I’ve had the opportunity to take an opening morning deer to a meat processor and be able to meet other successful deer hunters and to hear their stories, as well as examine the results of shot placement. I’ve been doing this since 2016, and there is no question that the .450 Bushmaster cartridge in various rifle makes, is the most popular combination for southern Michigan deer hunters of all ages. In 2018, I purchased a Mossberg “Patriot” bolt-action rifle in .450 Bushmaster, and I have seen firsthand what it can do. It is topped with a 1–4X Leupold scope and has a Mag-Na-Port muzzle brake which really mellows the recoil. I’ve had a 10-year-old grandson use it with no hesitation to down a large deer. The .450 Bushmaster is truly a genuine “deer thumper”.

Last, but not least, is the .350 Legend, which Winchester unveiled at the Shot Show in January 2019. Although it is similar in case size to the .223 Remington round, it is a unique straight wall cartridge of its entirely own design and offers a mild recoil while being touted as having a flat trajectory with the capability to take deer-sized animals out to 200 yards and slightly beyond. It was developed with recoil-sensitive and slight-framed hunters such as kids in mind. It is fast gaining in popularity, and I even know some big-framed hunters who adore the .350 Legend round for its light recoil and effectiveness. However, it is a round I have yet to kill a deer with, but I’m giving it a try this deer season.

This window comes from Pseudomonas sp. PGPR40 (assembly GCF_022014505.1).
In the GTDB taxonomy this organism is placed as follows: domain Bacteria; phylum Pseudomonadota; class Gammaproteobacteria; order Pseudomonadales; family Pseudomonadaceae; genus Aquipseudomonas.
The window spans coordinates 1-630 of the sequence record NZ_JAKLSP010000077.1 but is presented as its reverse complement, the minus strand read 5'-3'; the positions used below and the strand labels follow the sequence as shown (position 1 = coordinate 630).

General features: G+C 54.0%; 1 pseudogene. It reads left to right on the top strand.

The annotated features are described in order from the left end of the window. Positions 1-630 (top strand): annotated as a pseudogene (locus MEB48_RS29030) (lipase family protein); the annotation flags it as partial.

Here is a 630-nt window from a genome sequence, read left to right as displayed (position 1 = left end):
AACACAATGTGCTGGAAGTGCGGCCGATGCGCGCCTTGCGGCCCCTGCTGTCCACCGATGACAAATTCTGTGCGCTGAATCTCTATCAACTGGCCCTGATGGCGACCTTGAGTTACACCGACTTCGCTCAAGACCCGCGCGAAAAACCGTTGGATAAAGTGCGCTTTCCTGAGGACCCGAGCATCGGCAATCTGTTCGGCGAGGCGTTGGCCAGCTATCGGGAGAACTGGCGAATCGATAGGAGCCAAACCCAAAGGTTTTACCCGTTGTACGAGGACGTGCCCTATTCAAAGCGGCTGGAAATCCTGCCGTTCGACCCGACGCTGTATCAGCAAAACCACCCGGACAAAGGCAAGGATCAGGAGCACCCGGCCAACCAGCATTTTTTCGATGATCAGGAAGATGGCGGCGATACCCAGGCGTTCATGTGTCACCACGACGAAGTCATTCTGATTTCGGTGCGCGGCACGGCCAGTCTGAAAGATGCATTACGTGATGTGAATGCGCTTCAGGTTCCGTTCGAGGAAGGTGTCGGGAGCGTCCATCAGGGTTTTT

I now have an AR-15 semiautomatic carbine in .350 Legend, that is topped with a Leupold 1-4X scope, has a free-floated barrel, a light and crisp (3 pound) trigger, and it can drive tacks. Despite politics and press-created hysteria, AR-15 style rifles have a strong following with today’s American shooters and hunters. Semiautomatic rifles have been used effectively in the deer woods for over 100 years, and despite cosmetics, a semiautomatic rifle is just that, whether it is a Remington Model 742 or an AR-15.

My AR-15 is very utilitarian and rugged, featuring matte blue steel and composites instead wood, and has a fully adjustable buttstock for little or big shooters, and in my mind, it is the epitome of a genuine “brush gun”.

I feel very blessed to be able enjoy what southern Michigan’s Limited Firearms Zone has to offer, by allowing very effective rifles and ammunition for hunting local whitetails.